RAISED PANEL BIT QUESTION


I am presently using a vertical raised panel bit to do some small jobs but have taken on redoing my kitchen. Was looking at getting the new frued 2+2 raised panel cutter but would like to konw if you can make a cut in one pass with this type of bit or do you have to adjust the fence two or three times to take small cuts. I am using a Frued 3-1/4 HP variable speed router so I should be OK in the Power department but would really like to know if the extra money for the bigger bit is really worth the expence and will it save any time.
Regards
Bill
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Bill,
I've never used the bits to make mini-panel, but I have to think it would be safer and less wear on the bit if you make multiple passes.
I have a stack of 1/4" boards that I spring clamp to the infeed and outfeed side of my fence. After each pass, I simply remove one of the boards from each side, thus cutting a 1/4" deeper into the panel. Its very simple and very quick.
Would love to take credit for the idea, but its directly from one of Pat Warner's books or a page on his website, I can't remember which.
Chuck
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Bill,
Woodchuck's reference to Pat Warner and his site www.patwarner.com is a good place to learn. The idea of using the 1/4" boards in front of the fence works great. Also consider that when routing across the grain you need to take lighter cuts or you will get tearout. I have several sets of the Freud raised panel bits and they have been excellent.
I made the router fence that Pat shows on his site and use a Rout-R-Lift so height and depth of cut are micro-adjustable. I tend to take lighter cuts to avoid tearout so I can't really tell you if you'll save time over using a vertical bit. Depending on your fence, technique and several other factors, I'd say the Freud bit is probably easier to use and perhaps even safer since everything is on a nice flat surface and not being held vertically.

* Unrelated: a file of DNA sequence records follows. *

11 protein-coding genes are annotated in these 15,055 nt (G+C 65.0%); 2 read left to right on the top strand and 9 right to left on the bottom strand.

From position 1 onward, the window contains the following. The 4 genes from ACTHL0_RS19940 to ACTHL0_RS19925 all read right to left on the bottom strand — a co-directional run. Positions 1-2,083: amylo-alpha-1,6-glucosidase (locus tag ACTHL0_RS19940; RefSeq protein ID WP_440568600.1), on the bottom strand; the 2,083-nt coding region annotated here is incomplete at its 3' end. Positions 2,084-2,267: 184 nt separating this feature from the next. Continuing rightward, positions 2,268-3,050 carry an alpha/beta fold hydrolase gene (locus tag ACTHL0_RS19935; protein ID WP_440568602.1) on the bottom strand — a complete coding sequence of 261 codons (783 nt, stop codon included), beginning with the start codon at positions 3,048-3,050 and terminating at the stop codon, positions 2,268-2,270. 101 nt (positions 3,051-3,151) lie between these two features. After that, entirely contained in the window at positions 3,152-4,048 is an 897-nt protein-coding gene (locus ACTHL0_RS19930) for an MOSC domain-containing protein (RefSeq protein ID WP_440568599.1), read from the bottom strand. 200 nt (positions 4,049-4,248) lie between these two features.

Bob S.

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to
factors,
since
A couple of questions if I may ask about using a vertical bit.
How high a fence are you using? Did you have to adjust the height of the fence the first few times you used a vertical panel bit?
Did you first use a regular flat panel bit and then go to the vertical bit? What prompted you to do so?
Doing the best cut you can with both bits, what if any differences do you notice between the vertical and flat panel bits, either the way they cut or the finish achieved?
Thanks
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Upscale,
You posted your questions to the OP under my post - he may not see them.
Bob S.
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Yes I know, but you did say you were using vertical panel bits. Most if not all of the questions would apply to you as well as anyone else that uses vertical panel bits.
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Upscale,
Think I may have not been clear. I use the Freud horizontal (flat) type bits for making my raised panels - not the vertical type bits. My only experience with using a vertical panel bit was a disaster. I did not have a good fence and wasn't able to keep the panel perpendicular to the table. That is what prompted me to build a better fence (i.e. Pat Warner's design). Although I haven't made a taller fence, it can be made to any (reasonable) height and fastened to the rest of the fence - it's designed to be replaceable. After building the fence - there was a big sale on Freud bits and that's when I got the raised panel set and never bothered with a vertical bit again.
Sorry if my post misled you to thinking I might have known what I was doing.........;-)
Bob S.
wrote in message news:1hNge.27164

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Build your table base up with several pieces of 1/4" ply. Make a pass and remove a sheet. You can make the cut in one pass but that's hard on the cutters and the router.
The Freud 2+2 is excellent.
William Falconer wrote:

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On Thu, 12 May 2005 13:25:38 GMT, "William Falconer"

Contrary to the advice of others I've been making single-pass cuts in red oak and ash for years with no problems. Jesada bits, instead of Freud but no undue wear.
In denser woods, like maple, or woods prone to burn, like cherry, multiple passes would probably be a good idea, and the 1/4" pieces stacked against the fence, to be removed one by one, makes it about as painless as its gonna get.
Testing with a piece of scrap will answer all your questions in very short order.
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